back-to-school-2
back-to-school-2

  1. Stock up on school supplies. Check to see what supplies you have from the previous year before going out to buy new ones.
  2. Encourage your children to create a well-balanced schedule that includes appropriate time for school work, extra-curricular activities and leisure time. Parents should also allocate enough time on their own schedule dedicated to supporting their children’s extra-curricular activities.
  3. Have a good study space for your children. Create a clean, tidy, organized space where there’s plenty of lighting, quiet environment and with few distractions for your children to do their daily homework. Make sure all items needed for efficient work are available at the work space such as pencils, papers, rulers, dictionary, etc.
  4. Give your children words of encouragement every day. Avoid giving them negative feedback. Try to guide them to look on the bright side of every situation and empower them on effective decision making.  Also, make time to have meaningful conversations with your kids about other things beside school.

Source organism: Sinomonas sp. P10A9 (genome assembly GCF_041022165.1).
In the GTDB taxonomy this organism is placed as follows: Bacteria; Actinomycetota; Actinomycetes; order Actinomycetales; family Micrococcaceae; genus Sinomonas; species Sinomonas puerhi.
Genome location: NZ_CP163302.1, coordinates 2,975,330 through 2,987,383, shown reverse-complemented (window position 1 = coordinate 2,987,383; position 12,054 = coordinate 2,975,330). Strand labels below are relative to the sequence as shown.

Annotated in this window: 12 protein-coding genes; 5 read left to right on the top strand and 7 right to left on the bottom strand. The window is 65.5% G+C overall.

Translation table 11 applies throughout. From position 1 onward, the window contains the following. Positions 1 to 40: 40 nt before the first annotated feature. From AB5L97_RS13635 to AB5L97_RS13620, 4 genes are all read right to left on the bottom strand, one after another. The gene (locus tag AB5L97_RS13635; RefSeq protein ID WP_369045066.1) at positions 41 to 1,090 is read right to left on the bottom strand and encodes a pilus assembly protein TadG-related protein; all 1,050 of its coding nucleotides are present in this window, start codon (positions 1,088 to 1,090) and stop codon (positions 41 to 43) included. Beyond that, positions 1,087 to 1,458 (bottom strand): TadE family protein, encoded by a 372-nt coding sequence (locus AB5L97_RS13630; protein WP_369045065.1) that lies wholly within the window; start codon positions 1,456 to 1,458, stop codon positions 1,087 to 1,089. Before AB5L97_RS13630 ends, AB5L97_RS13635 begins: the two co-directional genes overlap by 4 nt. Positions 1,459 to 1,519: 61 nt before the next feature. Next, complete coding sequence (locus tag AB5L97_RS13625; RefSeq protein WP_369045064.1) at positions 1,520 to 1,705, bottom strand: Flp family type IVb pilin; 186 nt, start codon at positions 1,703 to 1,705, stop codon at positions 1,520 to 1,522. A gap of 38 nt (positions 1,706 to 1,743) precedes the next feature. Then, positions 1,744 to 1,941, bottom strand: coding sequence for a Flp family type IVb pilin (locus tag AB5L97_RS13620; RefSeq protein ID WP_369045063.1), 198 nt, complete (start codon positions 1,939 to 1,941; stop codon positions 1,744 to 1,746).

5. Spend some time at the beginning of the year to get to know your children’s teachers. It’s important to set the pathway of communication for the rest of the school year.  Involved parents mean successful kids.
  6. Try not to compare your child with their friends, siblings, cousins or your own academic record. When you compare your kids, they may lose self-confidence and have lower self-esteem. Children learn at their own pace, some students’ interest in a particular subject develops later in life than others.
  7. Encourage your child to take on an extracurricular activity at school.   Students who engage in extracurricular activities such as sports, chess club, arts club, photography club tend to enjoy school much more than those who don’t.
  8. Seek professional help when you suspect that your child has a learning disability. There are many support systems available for students with learning disabilities. As soon you see some signs of a learning disability, consult with the teacher or the school principal.
  9. Get your children a tutor.  A tutor can help your children perform well in school and stay on track. In addition, your children can learn much more from the tutor such as note taking techniques, organizational skills, test taking tips, communication skills and many more. Having a tutor is like standing on the shoulders of giants:  your children can see much farther ahead.

Kevin Pham